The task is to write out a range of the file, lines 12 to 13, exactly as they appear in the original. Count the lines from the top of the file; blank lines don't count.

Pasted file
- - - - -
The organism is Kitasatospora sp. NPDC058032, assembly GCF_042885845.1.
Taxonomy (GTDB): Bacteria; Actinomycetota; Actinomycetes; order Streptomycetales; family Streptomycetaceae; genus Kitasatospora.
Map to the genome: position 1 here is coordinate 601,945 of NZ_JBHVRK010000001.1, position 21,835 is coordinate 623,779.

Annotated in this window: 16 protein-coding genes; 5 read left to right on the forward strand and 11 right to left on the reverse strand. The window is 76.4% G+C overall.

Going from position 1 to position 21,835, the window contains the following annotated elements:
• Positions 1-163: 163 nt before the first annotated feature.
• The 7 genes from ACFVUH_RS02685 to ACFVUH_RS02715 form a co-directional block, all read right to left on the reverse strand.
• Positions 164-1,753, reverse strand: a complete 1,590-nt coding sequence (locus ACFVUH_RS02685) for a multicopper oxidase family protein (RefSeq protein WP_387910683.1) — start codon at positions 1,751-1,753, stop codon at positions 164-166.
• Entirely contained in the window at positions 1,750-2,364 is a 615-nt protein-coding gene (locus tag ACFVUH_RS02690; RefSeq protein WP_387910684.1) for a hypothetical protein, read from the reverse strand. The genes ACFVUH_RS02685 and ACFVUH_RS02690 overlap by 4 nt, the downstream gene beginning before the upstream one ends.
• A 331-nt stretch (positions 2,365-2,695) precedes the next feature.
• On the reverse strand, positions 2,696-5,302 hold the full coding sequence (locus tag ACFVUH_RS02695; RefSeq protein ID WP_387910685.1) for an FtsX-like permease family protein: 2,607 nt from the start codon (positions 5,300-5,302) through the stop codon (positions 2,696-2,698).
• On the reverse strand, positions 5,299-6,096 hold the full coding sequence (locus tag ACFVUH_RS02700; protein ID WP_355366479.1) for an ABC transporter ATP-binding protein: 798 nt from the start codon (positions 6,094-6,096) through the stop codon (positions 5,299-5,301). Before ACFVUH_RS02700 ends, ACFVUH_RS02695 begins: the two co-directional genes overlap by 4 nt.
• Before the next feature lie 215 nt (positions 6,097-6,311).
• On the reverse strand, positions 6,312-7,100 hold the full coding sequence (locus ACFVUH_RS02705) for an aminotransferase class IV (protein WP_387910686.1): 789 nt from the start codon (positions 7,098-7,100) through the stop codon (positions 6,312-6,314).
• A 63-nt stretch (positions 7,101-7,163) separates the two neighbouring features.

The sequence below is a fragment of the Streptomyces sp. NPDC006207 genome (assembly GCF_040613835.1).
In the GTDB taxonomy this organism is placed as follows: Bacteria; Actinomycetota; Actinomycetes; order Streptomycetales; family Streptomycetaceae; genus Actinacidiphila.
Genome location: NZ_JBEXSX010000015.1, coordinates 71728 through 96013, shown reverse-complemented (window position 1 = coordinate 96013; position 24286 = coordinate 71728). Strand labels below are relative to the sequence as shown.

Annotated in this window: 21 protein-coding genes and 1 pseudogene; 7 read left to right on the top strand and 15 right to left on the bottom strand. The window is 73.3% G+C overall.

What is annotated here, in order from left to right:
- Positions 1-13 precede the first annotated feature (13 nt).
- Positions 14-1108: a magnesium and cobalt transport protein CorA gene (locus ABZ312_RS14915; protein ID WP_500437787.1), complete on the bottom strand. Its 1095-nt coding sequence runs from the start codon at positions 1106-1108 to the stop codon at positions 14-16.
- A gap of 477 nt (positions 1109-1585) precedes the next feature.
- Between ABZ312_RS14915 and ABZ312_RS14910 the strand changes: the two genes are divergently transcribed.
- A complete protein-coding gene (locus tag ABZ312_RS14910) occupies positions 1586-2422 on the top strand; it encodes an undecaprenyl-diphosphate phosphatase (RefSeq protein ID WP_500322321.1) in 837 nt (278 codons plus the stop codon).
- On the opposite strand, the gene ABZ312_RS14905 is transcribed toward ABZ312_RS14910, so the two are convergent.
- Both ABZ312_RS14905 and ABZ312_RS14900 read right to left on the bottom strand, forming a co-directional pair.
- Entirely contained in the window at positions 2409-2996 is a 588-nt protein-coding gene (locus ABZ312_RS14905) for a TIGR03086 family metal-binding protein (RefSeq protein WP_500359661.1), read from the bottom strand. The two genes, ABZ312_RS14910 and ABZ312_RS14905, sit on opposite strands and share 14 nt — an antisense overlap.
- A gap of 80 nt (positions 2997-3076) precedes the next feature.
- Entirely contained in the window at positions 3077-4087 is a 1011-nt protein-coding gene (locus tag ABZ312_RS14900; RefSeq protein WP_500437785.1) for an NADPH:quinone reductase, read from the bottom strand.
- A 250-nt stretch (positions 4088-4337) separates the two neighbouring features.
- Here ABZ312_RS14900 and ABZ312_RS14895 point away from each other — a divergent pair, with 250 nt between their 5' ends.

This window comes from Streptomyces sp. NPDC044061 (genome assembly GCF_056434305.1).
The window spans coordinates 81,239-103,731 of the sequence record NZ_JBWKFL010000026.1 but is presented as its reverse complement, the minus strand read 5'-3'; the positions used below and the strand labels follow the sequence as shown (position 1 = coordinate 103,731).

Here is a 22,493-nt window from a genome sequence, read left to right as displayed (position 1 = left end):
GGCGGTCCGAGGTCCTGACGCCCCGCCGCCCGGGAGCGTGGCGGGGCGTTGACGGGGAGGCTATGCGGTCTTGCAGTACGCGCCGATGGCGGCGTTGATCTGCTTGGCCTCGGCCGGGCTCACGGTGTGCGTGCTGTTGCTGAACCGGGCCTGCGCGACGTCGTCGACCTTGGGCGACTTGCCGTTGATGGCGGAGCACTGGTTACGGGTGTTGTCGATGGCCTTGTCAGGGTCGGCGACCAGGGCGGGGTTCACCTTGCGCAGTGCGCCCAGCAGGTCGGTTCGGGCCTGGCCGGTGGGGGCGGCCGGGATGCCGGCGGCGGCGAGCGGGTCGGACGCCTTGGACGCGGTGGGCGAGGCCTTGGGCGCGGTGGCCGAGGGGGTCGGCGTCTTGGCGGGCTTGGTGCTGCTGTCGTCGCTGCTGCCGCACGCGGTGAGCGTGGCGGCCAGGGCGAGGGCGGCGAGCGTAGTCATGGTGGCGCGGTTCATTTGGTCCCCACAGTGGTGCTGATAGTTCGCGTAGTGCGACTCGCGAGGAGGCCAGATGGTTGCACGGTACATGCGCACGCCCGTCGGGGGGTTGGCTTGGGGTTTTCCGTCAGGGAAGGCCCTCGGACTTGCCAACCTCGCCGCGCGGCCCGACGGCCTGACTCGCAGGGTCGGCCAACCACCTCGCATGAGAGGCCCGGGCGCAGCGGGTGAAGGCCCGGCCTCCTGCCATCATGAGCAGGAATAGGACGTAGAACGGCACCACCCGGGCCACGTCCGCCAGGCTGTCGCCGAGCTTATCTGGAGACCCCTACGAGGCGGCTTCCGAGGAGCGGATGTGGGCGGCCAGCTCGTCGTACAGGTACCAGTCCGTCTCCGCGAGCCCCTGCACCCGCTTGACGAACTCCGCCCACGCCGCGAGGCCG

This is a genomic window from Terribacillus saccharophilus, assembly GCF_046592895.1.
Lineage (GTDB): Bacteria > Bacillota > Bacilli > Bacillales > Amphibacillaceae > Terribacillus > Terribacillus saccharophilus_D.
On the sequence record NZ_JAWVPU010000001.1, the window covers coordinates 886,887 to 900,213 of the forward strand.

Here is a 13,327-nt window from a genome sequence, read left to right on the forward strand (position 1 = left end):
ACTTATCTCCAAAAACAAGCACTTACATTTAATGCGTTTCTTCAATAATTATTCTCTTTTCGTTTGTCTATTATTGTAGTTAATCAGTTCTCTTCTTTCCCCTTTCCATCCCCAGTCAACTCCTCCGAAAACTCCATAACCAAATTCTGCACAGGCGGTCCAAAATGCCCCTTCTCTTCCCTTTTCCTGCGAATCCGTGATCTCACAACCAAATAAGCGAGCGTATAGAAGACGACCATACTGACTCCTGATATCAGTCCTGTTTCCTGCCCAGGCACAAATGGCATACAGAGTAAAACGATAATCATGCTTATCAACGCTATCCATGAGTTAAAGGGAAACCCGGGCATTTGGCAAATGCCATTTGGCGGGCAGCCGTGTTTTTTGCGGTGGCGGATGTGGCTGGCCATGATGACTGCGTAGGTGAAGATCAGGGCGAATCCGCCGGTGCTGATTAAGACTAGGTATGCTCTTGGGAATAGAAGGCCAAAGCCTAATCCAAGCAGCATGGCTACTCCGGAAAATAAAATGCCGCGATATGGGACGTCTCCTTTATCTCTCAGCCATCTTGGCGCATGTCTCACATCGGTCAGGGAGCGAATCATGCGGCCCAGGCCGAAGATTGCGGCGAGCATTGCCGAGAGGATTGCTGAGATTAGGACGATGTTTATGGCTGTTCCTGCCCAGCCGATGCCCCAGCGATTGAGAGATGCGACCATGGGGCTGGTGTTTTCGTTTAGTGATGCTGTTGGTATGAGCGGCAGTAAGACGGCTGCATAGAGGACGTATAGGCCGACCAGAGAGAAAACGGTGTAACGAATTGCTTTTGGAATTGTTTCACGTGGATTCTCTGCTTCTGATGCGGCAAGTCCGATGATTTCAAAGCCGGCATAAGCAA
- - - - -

• On the reverse strand, positions 5,299-6,096 hold the full coding sequence (locus tag ACFVUH_RS02700; protein ID WP_355366479.1) for an ABC transporter ATP-binding protein: 798 nt from the start codon (positions 6,094-6,096) through the stop codon (positions 5,299-5,301). Before ACFVUH_RS02700 ends, ACFVUH_RS02695 begins: the two co-directional genes overlap by 4 nt.
• Before the next feature lie 215 nt (positions 6,097-6,311).